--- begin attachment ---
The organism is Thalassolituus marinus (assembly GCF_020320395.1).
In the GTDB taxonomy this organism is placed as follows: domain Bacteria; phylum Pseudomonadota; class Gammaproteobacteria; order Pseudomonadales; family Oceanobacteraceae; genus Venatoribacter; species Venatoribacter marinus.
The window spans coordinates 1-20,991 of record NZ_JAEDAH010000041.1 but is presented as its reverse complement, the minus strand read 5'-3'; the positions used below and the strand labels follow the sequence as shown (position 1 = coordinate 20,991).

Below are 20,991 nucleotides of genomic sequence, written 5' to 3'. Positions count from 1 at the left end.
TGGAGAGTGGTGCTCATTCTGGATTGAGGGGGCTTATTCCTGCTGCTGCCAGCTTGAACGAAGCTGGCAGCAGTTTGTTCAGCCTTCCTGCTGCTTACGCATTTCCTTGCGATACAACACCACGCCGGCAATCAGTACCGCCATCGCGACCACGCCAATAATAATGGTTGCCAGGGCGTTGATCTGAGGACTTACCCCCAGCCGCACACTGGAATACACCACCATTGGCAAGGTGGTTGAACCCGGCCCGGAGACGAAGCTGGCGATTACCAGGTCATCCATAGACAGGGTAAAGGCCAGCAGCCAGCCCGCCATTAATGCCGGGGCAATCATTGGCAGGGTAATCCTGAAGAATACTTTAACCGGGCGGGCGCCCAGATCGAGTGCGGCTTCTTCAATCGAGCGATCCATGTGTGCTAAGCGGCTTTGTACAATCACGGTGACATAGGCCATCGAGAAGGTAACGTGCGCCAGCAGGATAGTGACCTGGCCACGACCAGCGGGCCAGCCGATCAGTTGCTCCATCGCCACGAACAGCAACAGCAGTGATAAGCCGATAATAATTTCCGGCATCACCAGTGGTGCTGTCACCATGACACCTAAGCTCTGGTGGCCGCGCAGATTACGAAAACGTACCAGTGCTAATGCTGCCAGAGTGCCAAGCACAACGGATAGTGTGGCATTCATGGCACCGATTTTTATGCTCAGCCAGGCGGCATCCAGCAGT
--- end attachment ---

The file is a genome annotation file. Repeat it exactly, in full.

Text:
The organism is Thalassolituus marinus (assembly GCF_020320395.1).
In the GTDB taxonomy this organism is placed as follows: domain Bacteria; phylum Pseudomonadota; class Gammaproteobacteria; order Pseudomonadales; family Oceanobacteraceae; genus Venatoribacter; species Venatoribacter marinus.
The window spans coordinates 1-20,991 of record NZ_JAEDAH010000041.1 but is presented as its reverse complement, the minus strand read 5'-3'; the positions used below and the strand labels follow the sequence as shown (position 1 = coordinate 20,991).

Below are 20,991 nucleotides of genomic sequence, written 5' to 3'. Positions count from 1 at the left end.
TGGAGAGTGGTGCTCATTCTGGATTGAGGGGGCTTATTCCTGCTGCTGCCAGCTTGAACGAAGCTGGCAGCAGTTTGTTCAGCCTTCCTGCTGCTTACGCATTTCCTTGCGATACAACACCACGCCGGCAATCAGTACCGCCATCGCGACCACGCCAATAATAATGGTTGCCAGGGCGTTGATCTGAGGACTTACCCCCAGCCGCACACTGGAATACACCACCATTGGCAAGGTGGTTGAACCCGGCCCGGAGACGAAGCTGGCGATTACCAGGTCATCCATAGACAGGGTAAAGGCCAGCAGCCAGCCCGCCATTAATGCCGGGGCAATCATTGGCAGGGTAATCCTGAAGAATACTTTAACCGGGCGGGCGCCCAGATCGAGTGCGGCTTCTTCAATCGAGCGATCCATGTGTGCTAAGCGGCTTTGTACAATCACGGTGACATAGGCCATCGAGAAGGTAACGTGCGCCAGCAGGATAGTGACCTGGCCACGACCAGCGGGCCAGCCGATCAGTTGCTCCATCGCCACGAACAGCAACAGCAGTGATAAGCCGATAATAATTTCCGGCATCACCAGTGGTGCTGTCACCATGACACCTAAGCTCTGGTGGCCGCGCAGATTACGAAAACGTACCAGTGCTAATGCTGCCAGAGTGCCAAGCACAACGGATAGTGTGGCATTCATGGCACCGATTTTTATGCTCAGCCAGGCGGCATCCAGCAGT